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I have got a value of timestamp represented by number of ticks. Obtaining from it date/time under c# is easy by creating a new System.DateTime object and passing the timestamp value into the constructor, or so I am told (it was created in c#). The thing is I can only use C/C++. Even converting ticks into seconds is somewhat confusing. According to cplusplus.com simple multiplication by the macro CLOCKS_PER_SEC - Clock ticks per second, should suffice. This results in multiplication by 1000. According to Microsoft website, however, the conversion factor to seconds should be 1e7. Sample value to be converted is 634400640022968750, suggesting the second version is closer to reality.

I will not spend time describing my failed attempts, because they got me nowhere. Any help will be deeply appreciated.

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1  
wat are you trying to do? – Aniket Oct 18 '12 at 8:57
1  
Have you looked into chrono (e.g. in C++11, TR1 or Boost)? – Benjamin Bannier Oct 18 '12 at 9:32
    
i was just trying to convert different timestamps. ticks obtained in c# to seconds under c++, which is what João Augusto showed. thanks for the ideas – Matt Gos Oct 18 '12 at 12:04
up vote 1 down vote accepted

Assuming you are on windows, the problem is that c# DateTime starts at 1 january of 0001 and c++ FILETIME starts at 1 january of 1601 so to get a SYSTEMTIME with the C# value, you need something like this...

    ULARGE_INTEGER uliTime;
    uliTime.QuadPart = 634400640022968750; // Your sample value

    SYSTEMTIME stSytemTime;
    memset(&stSytemTime,0,sizeof(SYSTEMTIME));

    FILETIME stFileTime;
    memset(&stFileTime,0,sizeof(FILETIME));

    // Fill FILETIME with your value
    stFileTime.dwLowDateTime = uliTime.LowPart;
    stFileTime.dwHighDateTime = uliTime.HighPart;

    // Convert FILETIME so SYSTEMTIME
    FileTimeToSystemTime(&stFileTime, &stSytemTime);
    stSytemTime.wYear -= 1600; // Remove the "start" diference

Convert SYSTEMTIME to time_t

void ConvertSystemTimeToTimeT(const SYSTEMTIME &stSystemTime, time_t &stTimeT)
{
    // time_t min value is 1 January 1970
    LARGE_INTEGER liJanuary1970 = {0};
    liJanuary1970.QuadPart = 116444736000000000;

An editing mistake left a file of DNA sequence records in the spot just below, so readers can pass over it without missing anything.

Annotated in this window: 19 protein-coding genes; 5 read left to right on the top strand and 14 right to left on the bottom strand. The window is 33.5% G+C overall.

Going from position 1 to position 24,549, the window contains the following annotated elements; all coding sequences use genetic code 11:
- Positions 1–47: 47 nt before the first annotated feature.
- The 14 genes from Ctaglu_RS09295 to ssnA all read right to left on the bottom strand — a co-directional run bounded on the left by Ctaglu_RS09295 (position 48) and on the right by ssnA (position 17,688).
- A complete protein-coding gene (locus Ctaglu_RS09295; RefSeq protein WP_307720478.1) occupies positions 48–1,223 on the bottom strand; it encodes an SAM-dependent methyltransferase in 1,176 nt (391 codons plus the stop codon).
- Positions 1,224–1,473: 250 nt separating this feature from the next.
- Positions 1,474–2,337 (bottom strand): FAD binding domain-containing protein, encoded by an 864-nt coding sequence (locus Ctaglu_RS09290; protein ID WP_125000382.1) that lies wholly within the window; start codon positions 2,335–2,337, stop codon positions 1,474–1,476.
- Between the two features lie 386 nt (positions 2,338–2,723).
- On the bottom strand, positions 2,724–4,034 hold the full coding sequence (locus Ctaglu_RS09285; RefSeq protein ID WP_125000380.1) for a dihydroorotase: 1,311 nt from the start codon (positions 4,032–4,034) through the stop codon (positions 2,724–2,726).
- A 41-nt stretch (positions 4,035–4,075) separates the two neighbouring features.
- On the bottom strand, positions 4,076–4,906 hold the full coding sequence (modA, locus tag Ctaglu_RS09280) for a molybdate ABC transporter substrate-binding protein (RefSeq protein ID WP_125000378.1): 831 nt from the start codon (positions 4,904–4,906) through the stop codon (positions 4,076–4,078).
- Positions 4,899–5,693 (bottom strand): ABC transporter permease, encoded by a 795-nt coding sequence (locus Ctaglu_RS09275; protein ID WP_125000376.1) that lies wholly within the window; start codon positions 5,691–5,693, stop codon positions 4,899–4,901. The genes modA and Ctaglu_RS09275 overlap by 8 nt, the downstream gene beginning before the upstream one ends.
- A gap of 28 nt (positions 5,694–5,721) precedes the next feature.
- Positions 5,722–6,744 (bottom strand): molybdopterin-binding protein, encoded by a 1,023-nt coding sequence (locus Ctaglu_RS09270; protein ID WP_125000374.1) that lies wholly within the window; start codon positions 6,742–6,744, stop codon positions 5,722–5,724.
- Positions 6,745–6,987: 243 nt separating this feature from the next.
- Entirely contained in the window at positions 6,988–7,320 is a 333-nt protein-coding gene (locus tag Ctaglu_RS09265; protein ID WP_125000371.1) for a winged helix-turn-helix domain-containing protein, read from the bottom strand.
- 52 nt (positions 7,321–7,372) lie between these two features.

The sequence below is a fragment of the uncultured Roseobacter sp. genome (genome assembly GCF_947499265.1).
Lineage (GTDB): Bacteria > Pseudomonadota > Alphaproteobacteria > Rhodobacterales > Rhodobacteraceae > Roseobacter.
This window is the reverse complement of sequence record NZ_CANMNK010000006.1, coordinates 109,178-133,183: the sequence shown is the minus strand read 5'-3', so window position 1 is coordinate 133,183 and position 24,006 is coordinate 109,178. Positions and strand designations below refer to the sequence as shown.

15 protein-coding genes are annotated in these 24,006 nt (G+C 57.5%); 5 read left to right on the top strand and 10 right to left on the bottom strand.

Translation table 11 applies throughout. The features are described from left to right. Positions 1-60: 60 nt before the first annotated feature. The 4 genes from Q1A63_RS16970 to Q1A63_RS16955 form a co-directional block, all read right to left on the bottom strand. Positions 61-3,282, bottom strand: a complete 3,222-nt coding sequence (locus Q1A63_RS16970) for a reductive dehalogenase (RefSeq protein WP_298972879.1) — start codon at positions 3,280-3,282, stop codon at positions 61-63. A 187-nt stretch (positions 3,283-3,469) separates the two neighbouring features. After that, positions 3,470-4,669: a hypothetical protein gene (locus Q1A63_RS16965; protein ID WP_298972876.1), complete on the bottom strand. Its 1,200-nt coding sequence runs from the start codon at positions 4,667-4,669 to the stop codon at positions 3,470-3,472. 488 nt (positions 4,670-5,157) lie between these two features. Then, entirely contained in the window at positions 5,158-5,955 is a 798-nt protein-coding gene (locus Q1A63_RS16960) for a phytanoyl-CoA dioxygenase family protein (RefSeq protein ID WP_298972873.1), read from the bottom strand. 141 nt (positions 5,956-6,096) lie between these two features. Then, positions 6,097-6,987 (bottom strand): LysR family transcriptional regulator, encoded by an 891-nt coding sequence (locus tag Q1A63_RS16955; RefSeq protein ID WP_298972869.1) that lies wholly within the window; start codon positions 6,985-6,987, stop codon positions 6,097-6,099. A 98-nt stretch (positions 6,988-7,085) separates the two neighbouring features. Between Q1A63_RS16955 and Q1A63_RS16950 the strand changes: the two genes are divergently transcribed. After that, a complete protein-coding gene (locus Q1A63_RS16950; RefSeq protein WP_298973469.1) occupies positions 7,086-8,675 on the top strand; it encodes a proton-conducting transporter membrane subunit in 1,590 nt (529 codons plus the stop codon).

FILETIME stFileTime = {0};    
    SystemTimeToFileTime(&stSystemTime, &stFileTime);

    ULARGE_INTEGER ullConverter;
    ullConverter.LowPart = stFileTime.dwLowDateTime;
    ullConverter.HighPart = stFileTime.dwHighDateTime;

    // time_t resolution is 1 second, FILETIME is 100 nanoseconds, so convert to seconds and remove the 1970 value  
    stTimeT = (time_t)(ullConverter.QuadPart - liJanuary1970.QuadPart) / 10000000;
}
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thanks, works beautifully. and is there an easy way to convert stSystemTime into a string like ctime() does with seconds? – Matt Gos Oct 18 '12 at 12:29
1  
There is no "pretty print" function for SYSTEMTIME, use sprintf or std::stringstream to convert to a string, but if you want to use the ctime() you can always convert from SYSTEMTIME to time_t... Check my Edit – João Augusto Oct 18 '12 at 13:18

if you want to time your code, I would advise to use the QueryPerformance library (QueryPerformanceFrequency and QueryPerformanceCounterfunctions especially) , if it is supported by your hardware.

If you just want an timestamp in seconds from an epoch, use the "time.h" library : C++: Get current time and date

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yeah, i know how to use time.h, but this didn't seem to be enough for my particular need (see my comment above). thanks for mentioning the libraries though, i will read more about it. – Matt Gos Oct 18 '12 at 12:07

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